Quote:
You could check and If V2 bets just call. If it gets checked to V3 and he bets you can CR. Given your description it sounds like there is a decent chance V3 has hit this board.
Now we are getting somewhere -- especially since there is some chance that this action might cause V2 to (incorrectly?) fold AK which would quite clearly improve our winning chances to take down this large pot against V3's weaker range.

Here are some responses so far which favored betting:

Quote:
Checking leaves too much to chance.
This is not a good enough justification for betting in my opinion.

Quote:
If V2 likes to slowplay his monsters then maybe bet flop and bet/fold turn is a better option assuming you trust your read.

If V2 isn't going to raise the flop with AK you can bet/call and fold turn UIP.
Quote:
so personally i think giving a free card to the 8 combos of AK here isn't great and the pot is also now big so i'm not a fan of checking even if we do get raised.

if we get raised otf, we know it's not AK and can play the turn accordingly continuing only if we pickup equity or feel we may be off slightly on our read and then just k/c down.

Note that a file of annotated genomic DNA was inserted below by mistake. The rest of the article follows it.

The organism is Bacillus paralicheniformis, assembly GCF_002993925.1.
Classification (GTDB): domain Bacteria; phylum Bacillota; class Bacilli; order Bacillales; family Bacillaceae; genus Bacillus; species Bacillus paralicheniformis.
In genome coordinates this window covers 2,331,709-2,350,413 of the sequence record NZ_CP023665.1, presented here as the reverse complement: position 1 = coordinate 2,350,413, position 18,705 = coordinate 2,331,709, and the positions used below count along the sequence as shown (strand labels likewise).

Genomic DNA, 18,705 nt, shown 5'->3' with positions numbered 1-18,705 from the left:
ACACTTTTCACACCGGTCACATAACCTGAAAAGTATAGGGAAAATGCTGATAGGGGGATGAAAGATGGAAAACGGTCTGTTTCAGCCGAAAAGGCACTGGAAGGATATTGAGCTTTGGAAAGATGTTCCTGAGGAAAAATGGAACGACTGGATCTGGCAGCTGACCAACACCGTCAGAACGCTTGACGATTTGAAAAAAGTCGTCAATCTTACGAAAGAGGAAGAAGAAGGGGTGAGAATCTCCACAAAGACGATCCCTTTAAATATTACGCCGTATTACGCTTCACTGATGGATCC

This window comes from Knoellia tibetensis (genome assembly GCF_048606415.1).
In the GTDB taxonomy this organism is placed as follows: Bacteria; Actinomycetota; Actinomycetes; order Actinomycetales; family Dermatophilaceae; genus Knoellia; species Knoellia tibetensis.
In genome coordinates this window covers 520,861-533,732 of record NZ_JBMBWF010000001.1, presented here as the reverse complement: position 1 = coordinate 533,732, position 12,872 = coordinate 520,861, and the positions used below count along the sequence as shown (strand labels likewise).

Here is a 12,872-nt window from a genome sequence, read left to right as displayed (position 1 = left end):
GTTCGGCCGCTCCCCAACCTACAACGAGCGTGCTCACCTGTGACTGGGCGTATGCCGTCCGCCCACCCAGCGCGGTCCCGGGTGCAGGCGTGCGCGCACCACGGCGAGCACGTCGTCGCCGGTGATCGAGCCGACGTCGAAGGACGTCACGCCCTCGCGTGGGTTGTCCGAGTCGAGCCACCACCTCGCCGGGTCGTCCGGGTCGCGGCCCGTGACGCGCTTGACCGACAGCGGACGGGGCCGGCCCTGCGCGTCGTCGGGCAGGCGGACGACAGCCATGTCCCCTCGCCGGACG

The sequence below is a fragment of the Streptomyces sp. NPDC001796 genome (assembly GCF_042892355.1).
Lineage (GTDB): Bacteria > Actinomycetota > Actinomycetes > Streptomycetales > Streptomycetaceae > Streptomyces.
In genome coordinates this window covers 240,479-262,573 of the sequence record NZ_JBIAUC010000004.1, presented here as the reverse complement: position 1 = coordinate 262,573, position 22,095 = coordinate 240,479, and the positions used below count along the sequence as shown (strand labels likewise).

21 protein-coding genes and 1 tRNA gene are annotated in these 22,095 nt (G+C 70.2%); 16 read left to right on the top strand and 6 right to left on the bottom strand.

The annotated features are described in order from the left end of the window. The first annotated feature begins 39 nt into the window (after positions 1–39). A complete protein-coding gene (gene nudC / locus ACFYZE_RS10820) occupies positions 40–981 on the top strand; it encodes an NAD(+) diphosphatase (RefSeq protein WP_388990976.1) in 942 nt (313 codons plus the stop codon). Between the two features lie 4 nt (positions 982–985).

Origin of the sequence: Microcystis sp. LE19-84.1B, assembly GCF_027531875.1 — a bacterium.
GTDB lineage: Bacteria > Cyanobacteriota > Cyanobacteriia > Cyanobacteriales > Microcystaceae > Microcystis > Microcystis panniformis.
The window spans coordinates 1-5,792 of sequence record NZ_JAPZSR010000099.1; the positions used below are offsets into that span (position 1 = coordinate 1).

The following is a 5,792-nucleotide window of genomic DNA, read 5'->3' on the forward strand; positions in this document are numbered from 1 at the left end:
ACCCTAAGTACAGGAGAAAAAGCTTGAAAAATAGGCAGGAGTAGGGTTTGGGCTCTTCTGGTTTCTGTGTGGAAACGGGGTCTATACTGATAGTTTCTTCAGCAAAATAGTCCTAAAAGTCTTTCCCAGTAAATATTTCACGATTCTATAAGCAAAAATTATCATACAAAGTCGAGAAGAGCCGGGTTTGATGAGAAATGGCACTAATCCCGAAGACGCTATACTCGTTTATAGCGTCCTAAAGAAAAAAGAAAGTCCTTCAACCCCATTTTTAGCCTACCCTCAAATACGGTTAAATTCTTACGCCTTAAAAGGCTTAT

While I can somewhat understand the thinking behind these posts from an exploitative point of view, in my opinion in and of itself these are not good enough justifications for betting when behind. To me, this is sort of the equivalent to "betting to see where I'm at" which is not generally good overall poker strategy.

----------

It may be that betting is better than checking here. But I think it's complex and should not be automatic. I've had some offline discussions about this spot with a couple of very good players and the best action still seems unclear to me. One player had some very mathematical justifications for betting and I invite him to share those thoughts in this thread, but I'm not sure if that will happen.

Keep the responses coming!
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Old 12-22-2017, 06:07 PM   #9
jdr0317
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Re: Overpair Vs Tight Range

My $0.02 even though I know the characters

1) I'm just ignoring the "ironclad" part of OP's analysis of V2's range. V2 is for sure too nitty to be a crusher at the game of poker in 2017, but he's a smart dude who still wins.

2) Even if we liberalize V2's range a bit to add TT and AQ, we aren't happy campers against his continue range (especially since I think he'll say "pot odds be damned, two overs and TT may be dead to running cards anyway" and fold it).

Behind: JJ, QQ, AA (12)
Ahead: AK, AQ (20)